LUCAS TO DELCO
(click images for full size view)
OK, OK, so I'm always the one expounding on the virtues of sticking with original Land Rover parts. Well, even I make exceptions. The old S-III stock Lucas alternator could keep up with the load of original lighting and equipment, but that was about it. Add driving lights, 12 volt air compressor, and keep the interior fan running to circulate the hot air in the footwells, and the voltmeter can tell you that the alternator just won't keep up with the load. Then one weekend on a fun and easy Pinyon Mountain family trip the alternator light began to give a warm glow, and the voltmeter slowly dipped below the critical 12 volt level. It was about time to think about drinking warm beer. (If you donít get this, then you havenít owned British cars very long.)
I could replace the worn out electricity maker with a rebuilt unit, but thatís expensive, and the output would still be marginal. A much better alternative is to swap a stock Ford or GM unit. Iíve done this many time in the past in cars including my 4-Runner, E- Type, Lotus, and others. The Ford has an advantage that itís smaller, but it requires a separate regulator. No big deal for a street machine, but for off-road the fewer connections the better. The Delco unit is larger but with internal regulator it is the all-time favorite, and what do you know, British Pacific makes a bracket kit for this. Itís simple, sturdy, and the price is a deal compared to measuring and cutting the parts yourself.
WHAT YOU NEED TO BUY:
MOUNTING First, DISCONNECT THE BATTERY NEGATIVE TERMINAL!!! Now, after your Land Rover has cooled off, remove the Lucas alternator and mounting bracket. Next, pull off the two bolts holding the timing marker on. This is by far the most difficult part of the whole job because you have to pull the crank pulley out to get just one of these lousy bolts out. Oh well, thatís the worst part. Now, get a GOOD 3/8" NC tap and tap the hole in the block that the long bolt went through. Go to a real honest-to-gosh industrial supply house and buy a good tap. A cheep tap will be impossible in the limited space, and a good one will be effortless. In Orange County, try McFadden-Dale Hardware at Edinger & Grand.
Now, everything is prepped. The alternator bracket mounts on the block where the timing marker bolts were, so you must trim the spacers that were behind the marker to make up for the space the new bracket will take. Mount the bracket on the block, under these bolts, and replace the spacers you cut and the timing marker. Do not install the old slotted adjustment bracket, and leave the bolts loose. Next, take the 3/8" alternator bolt and be sure that it goes through and threads into the hole you just tapped. If everything is OK to this point, put the alternator on the 3/8" bolt, and replace the original fan belt. Adjust the alternator so the pulleys are lined up, and measure the spacers needed in front and in back of the alternator. You should need few, if any at all in the front. Pull the lower bolt out, install the appropriate spacers, and replace everything.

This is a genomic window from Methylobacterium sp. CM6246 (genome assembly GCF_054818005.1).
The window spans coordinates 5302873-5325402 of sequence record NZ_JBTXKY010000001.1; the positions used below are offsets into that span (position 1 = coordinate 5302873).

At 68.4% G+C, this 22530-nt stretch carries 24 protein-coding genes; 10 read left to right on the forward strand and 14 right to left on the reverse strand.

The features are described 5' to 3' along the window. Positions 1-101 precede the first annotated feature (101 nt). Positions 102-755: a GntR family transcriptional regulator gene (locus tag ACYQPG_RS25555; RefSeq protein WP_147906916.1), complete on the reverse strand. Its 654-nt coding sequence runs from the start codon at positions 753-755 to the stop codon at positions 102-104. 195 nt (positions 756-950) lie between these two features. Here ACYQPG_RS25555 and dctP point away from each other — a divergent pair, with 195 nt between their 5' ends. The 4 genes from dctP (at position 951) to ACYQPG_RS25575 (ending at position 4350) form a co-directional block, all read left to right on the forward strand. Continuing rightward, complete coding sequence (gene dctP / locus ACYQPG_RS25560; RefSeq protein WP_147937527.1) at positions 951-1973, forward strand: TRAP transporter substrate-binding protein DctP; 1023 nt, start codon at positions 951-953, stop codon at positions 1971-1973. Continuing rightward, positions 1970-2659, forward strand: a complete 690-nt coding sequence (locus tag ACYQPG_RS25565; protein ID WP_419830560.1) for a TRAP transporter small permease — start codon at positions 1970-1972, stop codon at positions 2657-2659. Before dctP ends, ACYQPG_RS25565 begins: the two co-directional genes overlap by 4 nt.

Alternator and bracket from below, front view
If all is correct the alternator should be in place now, with the stock fan belt on. Next, loosely attach the slotted end of the new top adjustment bracket on the alternator and see which bolt on the block the other end matches up to, making sure that the bracket doesnít fowl the alternator pulley . This should be fairly obvious. Now, pull that bolt and install the bracket.
Alternator and bracket, from directly below.
You will probably have to replace the bolt with one slightly longer to allow for the thick bracket. The mechanical part should be done now. Just tighten everything up and make sure that everything is properly in place.
This is by far the simplest part of the whole job, but the one that scares everyone off. You have only three wires to worry about with the Delco unit. First, take the thick brown one, cut the old spade connector off, and replace it with an eye connector, and attach this to the "bat" terminal on the alternator. (It might be easier to loosen the alternator belt and allow the alternator to flop to the side, exposing the connections) Next, the smaller brown and yellow wire from the warning light goes to "1 terminal on the alternator. This is the spade connector in the alternator closet "bat" terminal. Splice this into the special Delco connector you purchased, using a crimp connector or solder and cover with shrink tube. Finally, connect a wire from the #2 terminal to the "bat" terminal, using the other terminal of the special Delco connector. For safety I like to use a GM-type fuse to do this, just in case. Now, reconnect the alternator belt and reconnect the battery terminals.
Wring for Delco. NOTE!!!!!!!!! This is actually for the Range Rover Conversion, but wiring is similar for the Series. Click on image to enlarge.
Check everything by putting a volt meter on the battery to be sure that volts are about 13-15 volts with the engine running above idle speed. Thatís it, your all done. You now have MORE POWER! Happy Rovering!
NOTE: I understand that British Pacific no longer carries the bracket. If I can find another source I'll post the info here - but - as you can see, it is a fairly simple thingie that can probably be fabricated with a little patience and a heat source to help the bend.
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